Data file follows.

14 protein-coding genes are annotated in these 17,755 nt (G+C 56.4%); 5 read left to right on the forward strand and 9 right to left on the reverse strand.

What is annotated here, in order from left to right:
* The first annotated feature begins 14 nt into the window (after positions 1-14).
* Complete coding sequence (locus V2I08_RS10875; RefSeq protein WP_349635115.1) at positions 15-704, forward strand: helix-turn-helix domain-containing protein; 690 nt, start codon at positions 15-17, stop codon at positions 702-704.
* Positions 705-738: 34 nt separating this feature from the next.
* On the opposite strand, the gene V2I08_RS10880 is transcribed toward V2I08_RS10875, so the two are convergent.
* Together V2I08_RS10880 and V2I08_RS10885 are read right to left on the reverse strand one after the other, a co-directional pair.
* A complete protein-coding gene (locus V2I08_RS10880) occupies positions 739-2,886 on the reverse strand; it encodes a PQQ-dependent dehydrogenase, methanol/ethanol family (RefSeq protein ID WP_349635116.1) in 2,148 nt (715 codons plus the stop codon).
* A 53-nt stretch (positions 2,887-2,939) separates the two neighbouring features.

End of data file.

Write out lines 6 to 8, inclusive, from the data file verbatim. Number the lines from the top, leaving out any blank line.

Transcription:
* On the opposite strand, the gene V2I08_RS10880 is transcribed toward V2I08_RS10875, so the two are convergent.
* Together V2I08_RS10880 and V2I08_RS10885 are read right to left on the reverse strand one after the other, a co-directional pair.
* A complete protein-coding gene (locus V2I08_RS10880) occupies positions 739-2,886 on the reverse strand; it encodes a PQQ-dependent dehydrogenase, methanol/ethanol family (RefSeq protein ID WP_349635116.1) in 2,148 nt (715 codons plus the stop codon).